How To Help Your Child Deal With Nightmares – Part 1

How To Help Your Child Deal With Nightmares – Part 1

by Dr Emma Gray - 18th November, 2014

When we sleep our brains process what has happened to us during the day.  New experiences (good and bad) present challenges that require additional processing, so dreams are often more vivid following an eventful day.

Children’s lives are full of new experiences which makes them much more prone to vivid dreams and nightmares than adults.  Therefore, the first thing to bear in mind when helping your child to deal with a nightmare is that it is a consequence of their day which is more often than not filled with a plethora of new experiences and learning opportunities.

In part one of this blog we will outline 2 of 4 key techniques that will help your child to deal with nightmares whilst also building their confidence in managing their emotions and experiences thus protecting them from problems with anxiety, depression and low self esteem both now and later on in life.

1. Settling down

At the end of every day make sure that you child has a chance to talk about their day.  This way you can support them to begin processing their experiences, set a precedent for talking about problems and make sure that your child is never left alone for too long with a worry or problem.

This approach will give your child the message that they are important and that you are interested in them; demonstrating this on a daily basis will build your child’s self esteem and confidence to a level that will protect them from mental health problems such as anxiety, depression and other psychological disorders that are driven by core underlying low self esteem (e.g. eating disorders, obsessive compulsive disorder {OCD}, panic disorder) both now and in the future.
Ask them to tell you 2 good things and 2 bad things from each day, then help them to explore what made each experience good and bad and then work out a plan to solve any remaining problems (e.g. talking to the teacher together the next morning).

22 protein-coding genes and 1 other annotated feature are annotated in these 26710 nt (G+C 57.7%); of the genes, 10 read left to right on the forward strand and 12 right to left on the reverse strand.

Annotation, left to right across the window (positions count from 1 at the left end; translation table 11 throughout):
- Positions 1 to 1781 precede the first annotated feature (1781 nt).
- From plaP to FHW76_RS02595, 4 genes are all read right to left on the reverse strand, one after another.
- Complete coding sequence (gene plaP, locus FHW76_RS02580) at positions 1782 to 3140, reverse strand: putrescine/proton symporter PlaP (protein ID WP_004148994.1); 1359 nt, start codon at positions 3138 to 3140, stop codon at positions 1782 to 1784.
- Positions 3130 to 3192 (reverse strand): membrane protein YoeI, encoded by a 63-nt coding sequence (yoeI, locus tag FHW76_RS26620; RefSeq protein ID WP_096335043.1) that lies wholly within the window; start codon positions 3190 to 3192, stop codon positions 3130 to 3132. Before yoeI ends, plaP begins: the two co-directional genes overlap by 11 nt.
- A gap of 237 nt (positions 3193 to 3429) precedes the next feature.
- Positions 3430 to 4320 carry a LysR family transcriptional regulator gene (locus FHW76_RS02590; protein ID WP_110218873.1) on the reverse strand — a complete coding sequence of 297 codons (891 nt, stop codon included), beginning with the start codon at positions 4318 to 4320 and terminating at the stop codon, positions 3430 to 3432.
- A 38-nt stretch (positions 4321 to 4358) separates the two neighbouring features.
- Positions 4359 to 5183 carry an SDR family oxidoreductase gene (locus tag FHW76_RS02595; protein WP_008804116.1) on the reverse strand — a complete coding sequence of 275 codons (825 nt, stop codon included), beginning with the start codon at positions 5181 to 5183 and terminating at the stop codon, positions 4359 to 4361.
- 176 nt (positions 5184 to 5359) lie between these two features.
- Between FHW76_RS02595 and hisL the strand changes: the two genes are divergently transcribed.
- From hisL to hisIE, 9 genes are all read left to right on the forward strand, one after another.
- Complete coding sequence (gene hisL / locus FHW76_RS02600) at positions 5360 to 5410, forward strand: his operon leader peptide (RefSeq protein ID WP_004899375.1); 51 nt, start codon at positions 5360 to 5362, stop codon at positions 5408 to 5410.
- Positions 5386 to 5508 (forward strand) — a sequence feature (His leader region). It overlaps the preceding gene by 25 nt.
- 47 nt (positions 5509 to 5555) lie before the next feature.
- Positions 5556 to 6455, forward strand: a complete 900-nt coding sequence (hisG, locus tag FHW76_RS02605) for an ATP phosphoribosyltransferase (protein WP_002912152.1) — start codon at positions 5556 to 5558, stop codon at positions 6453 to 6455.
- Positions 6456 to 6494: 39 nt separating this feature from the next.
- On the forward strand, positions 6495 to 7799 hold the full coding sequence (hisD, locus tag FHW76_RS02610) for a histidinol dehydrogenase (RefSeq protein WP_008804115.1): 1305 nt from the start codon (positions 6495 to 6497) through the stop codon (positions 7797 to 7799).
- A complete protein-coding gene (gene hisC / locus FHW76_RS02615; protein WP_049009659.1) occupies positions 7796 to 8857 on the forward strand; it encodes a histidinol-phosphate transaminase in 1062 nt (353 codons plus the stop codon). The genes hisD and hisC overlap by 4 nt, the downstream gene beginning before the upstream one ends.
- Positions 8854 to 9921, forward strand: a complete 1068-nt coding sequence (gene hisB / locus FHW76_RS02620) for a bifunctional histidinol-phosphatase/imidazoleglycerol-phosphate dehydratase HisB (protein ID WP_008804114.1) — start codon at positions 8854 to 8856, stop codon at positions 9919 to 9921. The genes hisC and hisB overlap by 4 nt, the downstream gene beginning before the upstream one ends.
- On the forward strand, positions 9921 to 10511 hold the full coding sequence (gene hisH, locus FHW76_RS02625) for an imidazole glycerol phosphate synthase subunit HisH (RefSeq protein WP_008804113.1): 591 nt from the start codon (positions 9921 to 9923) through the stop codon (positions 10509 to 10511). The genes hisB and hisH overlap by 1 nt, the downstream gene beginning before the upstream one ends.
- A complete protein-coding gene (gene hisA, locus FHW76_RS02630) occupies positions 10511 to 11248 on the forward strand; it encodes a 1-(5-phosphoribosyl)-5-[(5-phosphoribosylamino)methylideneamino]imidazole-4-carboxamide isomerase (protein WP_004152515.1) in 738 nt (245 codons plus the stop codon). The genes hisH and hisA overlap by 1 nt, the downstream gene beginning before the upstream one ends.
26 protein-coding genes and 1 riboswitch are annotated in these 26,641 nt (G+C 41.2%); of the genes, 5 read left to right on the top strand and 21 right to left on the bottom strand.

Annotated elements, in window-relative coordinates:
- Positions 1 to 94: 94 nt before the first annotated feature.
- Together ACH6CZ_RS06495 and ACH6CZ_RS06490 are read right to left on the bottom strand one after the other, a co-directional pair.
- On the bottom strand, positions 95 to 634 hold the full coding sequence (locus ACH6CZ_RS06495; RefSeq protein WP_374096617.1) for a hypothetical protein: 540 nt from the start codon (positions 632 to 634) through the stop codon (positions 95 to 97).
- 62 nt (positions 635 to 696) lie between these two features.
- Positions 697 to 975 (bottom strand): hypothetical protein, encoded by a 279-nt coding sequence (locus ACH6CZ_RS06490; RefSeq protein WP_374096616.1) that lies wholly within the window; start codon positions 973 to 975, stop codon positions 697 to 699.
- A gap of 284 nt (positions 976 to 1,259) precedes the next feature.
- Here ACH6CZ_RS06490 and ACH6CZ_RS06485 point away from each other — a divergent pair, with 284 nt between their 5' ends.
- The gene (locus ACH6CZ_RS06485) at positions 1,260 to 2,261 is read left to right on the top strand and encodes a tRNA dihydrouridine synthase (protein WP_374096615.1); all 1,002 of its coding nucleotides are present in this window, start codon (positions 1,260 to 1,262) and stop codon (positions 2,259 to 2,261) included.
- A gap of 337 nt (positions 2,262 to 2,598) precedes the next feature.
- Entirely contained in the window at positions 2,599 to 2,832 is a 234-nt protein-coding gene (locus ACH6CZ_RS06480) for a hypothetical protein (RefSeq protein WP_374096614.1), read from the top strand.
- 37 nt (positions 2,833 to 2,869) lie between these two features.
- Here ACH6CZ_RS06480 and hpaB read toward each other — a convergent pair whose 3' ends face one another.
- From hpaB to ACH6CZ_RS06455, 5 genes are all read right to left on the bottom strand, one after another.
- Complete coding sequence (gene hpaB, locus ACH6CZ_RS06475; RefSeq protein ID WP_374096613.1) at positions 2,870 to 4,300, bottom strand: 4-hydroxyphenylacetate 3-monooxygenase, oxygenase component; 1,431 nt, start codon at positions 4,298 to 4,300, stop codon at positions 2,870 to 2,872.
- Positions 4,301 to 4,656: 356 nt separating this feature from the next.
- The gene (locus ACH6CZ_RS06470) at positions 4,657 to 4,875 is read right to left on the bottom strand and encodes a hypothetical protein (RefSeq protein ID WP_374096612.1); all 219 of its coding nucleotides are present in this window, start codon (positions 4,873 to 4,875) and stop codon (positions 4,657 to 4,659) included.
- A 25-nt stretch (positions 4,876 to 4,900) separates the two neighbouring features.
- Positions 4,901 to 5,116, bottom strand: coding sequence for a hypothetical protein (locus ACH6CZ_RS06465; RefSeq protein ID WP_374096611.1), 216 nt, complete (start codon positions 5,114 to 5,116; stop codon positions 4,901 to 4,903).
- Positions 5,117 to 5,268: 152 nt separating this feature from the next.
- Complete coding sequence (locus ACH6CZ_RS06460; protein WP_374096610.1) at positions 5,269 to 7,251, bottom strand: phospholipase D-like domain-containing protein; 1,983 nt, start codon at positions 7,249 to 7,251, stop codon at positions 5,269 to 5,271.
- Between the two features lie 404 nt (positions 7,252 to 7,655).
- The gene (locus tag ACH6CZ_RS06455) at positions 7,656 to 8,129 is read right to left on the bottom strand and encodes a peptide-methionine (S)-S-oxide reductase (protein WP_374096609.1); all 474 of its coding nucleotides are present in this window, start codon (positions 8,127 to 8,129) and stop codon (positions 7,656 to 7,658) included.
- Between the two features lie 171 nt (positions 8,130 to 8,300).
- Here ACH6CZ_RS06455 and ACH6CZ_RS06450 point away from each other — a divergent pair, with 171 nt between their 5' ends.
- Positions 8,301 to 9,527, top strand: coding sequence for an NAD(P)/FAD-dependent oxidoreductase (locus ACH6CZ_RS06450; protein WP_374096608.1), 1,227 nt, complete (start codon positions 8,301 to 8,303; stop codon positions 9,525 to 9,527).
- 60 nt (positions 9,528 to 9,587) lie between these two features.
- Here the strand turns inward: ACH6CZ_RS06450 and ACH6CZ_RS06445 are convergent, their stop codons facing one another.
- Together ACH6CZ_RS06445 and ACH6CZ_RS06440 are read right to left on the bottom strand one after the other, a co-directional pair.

2. Reassure

When your child wakes from a nightmare they will be scared and disoriented, they will need a little time and space to get their bearing so as a first step just sit quietly with them and gently reassure them that you are there and that they are safe.  Whatever time it is try not to rush past this step until your child is completely calm.

If your child is happy to go straight back to sleep steps 3 & 4 can be carried out in the morning, if not move on to these once your child is calm. Step 3-4 are covered in the second part of this blog.

The second part of this blog will look at two more techniques. Click below to navigate.

Dr Emma Gray

Dr Emma Gray

I am often the first person with whom my patients share significant and intimate thoughts and memories; I never take that privileged position for granted nor the opportunity to help someone to feel better about themselves and discover a more fulfilling life. One of my colleagues once described me as a natural psychologist; I guess she was alluding to the fact that I feel at ease being a therapist, I can empathise with people’s distress and discomfort but don’t feel overwhelmed by it, I can understand their problem and know how to help, it has always just felt like what I should be doing.

Read more about my approach to counselling here...

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